One of the the many injustices propagated against creative practitioners in South Africa was this unwritten law to never discuss money publicly. Great for the big guys who can easily hide the facts of the finances of the production, bad for the artist and fans because we will never know if our money is going to the right people.
This past week we once again applauded another local film with black artists making money at the box office. We all celebrated, retweets and shares blazed on social media, even our Minister of Arts and Culture congratulated Mrs Right Guy for reaching R1 million ticket sales at the box office.
Great, right? NO. As someone who has been working in this industry, in different capacities, I believe it is important to look beyond the veneer and be aware of the facts before we end up thinking we doing great when in fact we haven't really moved anywhere.
Allow me to elaborate. See, perception in South African entertainment industry is never a reality. People you think are making bucket loads of money often aren't. People you think have influence, often don't. People you think have power, often don't.
Now, we want to support the industry. I beam with pride when I have to announce that black creative practitioners are doing well. However, much to the dislike of many, I also know the importance of being factual and giving the correct picture of the industry.
If we pretend we making money, when we don't, people think we don't need it and they end up not wanting to pay us for our services. If we push this false narrative that our stars have the glitz, glamour and fortune when in reality they are struggling, the facade only ends up hurting us.
Furthermore, shouldn't we as the public know how much our film stars are getting paid for these films so that we know if our support for these individuals is actually helping to increase their livelihood? Why is it unfathomable that Phil Mphela would want to know what an actor got paid for a film?
The reason why I personally think it is imperative that we become a transparent industry, if we are going to encourage support from our people, is because we do not want a situation where 10 years down the line we are back to square one because audiences are fed up with reading that our film tickets sold millions but the actors are broke.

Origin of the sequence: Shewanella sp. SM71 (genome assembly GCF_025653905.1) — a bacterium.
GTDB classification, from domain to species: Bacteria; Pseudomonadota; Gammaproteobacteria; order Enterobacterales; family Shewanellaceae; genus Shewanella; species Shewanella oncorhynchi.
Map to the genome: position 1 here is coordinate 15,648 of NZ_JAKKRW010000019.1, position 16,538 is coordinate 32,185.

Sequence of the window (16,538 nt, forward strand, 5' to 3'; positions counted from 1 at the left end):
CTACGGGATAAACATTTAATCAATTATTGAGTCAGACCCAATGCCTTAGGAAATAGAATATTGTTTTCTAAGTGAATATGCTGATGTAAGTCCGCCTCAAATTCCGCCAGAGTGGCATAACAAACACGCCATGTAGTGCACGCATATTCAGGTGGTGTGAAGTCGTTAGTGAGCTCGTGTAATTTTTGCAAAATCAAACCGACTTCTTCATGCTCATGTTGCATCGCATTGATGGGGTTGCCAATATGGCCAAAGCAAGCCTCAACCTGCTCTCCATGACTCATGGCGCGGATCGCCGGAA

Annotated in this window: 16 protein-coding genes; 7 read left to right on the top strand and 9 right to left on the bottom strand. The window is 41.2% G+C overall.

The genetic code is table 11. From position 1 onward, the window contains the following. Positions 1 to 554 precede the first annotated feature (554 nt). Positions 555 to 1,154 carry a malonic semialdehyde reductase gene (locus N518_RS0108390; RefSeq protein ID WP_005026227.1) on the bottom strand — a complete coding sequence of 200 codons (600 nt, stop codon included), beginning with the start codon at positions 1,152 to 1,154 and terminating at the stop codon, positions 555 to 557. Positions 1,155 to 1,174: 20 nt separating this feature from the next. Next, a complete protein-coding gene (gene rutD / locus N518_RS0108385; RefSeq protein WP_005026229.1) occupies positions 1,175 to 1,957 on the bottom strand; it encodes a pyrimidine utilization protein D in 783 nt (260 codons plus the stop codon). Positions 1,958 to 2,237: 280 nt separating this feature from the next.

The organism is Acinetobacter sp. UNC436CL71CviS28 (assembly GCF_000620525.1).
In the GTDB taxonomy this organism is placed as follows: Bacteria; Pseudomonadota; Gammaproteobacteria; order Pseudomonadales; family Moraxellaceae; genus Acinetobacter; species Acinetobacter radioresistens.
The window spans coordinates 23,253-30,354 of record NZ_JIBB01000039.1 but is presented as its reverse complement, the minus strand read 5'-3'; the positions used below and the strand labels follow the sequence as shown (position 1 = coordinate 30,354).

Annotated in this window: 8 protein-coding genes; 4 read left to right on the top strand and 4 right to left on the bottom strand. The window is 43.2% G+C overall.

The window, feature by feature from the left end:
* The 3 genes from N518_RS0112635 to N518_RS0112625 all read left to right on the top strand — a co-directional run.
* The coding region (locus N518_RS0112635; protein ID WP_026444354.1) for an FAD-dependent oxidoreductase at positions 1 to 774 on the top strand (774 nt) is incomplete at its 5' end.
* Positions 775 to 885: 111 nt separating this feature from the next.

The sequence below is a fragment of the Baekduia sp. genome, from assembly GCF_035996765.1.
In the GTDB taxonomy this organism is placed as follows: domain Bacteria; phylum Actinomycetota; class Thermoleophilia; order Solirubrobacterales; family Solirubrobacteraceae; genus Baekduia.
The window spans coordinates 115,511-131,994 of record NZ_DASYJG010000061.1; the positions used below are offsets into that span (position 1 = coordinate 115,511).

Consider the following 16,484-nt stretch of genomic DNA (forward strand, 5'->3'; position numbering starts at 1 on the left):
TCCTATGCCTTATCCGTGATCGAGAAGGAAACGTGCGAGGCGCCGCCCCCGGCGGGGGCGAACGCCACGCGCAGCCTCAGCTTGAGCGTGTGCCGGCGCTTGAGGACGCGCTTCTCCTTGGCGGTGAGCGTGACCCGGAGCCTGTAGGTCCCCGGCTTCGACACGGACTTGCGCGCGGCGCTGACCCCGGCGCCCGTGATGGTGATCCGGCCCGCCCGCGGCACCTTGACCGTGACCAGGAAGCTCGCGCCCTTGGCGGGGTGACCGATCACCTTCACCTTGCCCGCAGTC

A response from the producer of Mrs Right Guy when I asked how much the budget for the film was;
"Like any other indie filmmaker in the world, they had to make the best deals with everyone to have much more value on screen than what was basic cash budget would have allowed. What the real number is and the true value that is on offer when you watch the film isn't the same. Quoting a cash budget would be misleading to a viewer"
Ok I'm very confused. Let's try and decipher this comment together [ and please I welcome your views if you think I am off the mark]; A film is a product that is sold to the consumer (the viewer). To sell said product you have to know its value so that you can accurately know if you made a profit.
Quoting a cash budget would be misleading to the viewer?! Even if the whole crew worked for free in the production, at the end of the day there is a figure that the producers have had to come up with to know if the film was worth making or not. Unless people are just making films for the fun of it and taking money from sponsors out of false pretences — this is a business and there are figures.
Why is it always such a big issue for black production in this country to be open about money? I just do not get it. If a film was cheap to make and grossed million then that's good news for everybody. If it flopped on a big budget then that a lesson for everyone and we fix what went wrong. How is hiding things and riding on perceptions rather than facts helping the local film industry? Enlighten me.
If I got the budget for Mrs Right Guy or simply a figure that the producers feel they would break even on if they reached it, then I would have been able to accurately track the film's progress at the box office and urge you guys to support it if it fell short.
Against my better judgement, I don't believe people should loose money by trying to advance our industry. I know, I have said we shouldn't just support mediocrity simply because its South African. But I genuinely mean this. I think creative practitioner should not have to go bankrupt for trying new things that help elevate the game. I still think we should be honest about our opinions of their work but must support. Don't-criticise-without-buying kind of effort.
I am disappointed that at this juncture in our film industry when people have the platform and power to change the game and make this a respectable and competitive industry, we still cower behind cloaks of secrecy and misinformation. It is unfortunate that we still don't trust our black audiences enough to be honest with them and yet we expect them to pay money for our work. Very unfortunate in-deed.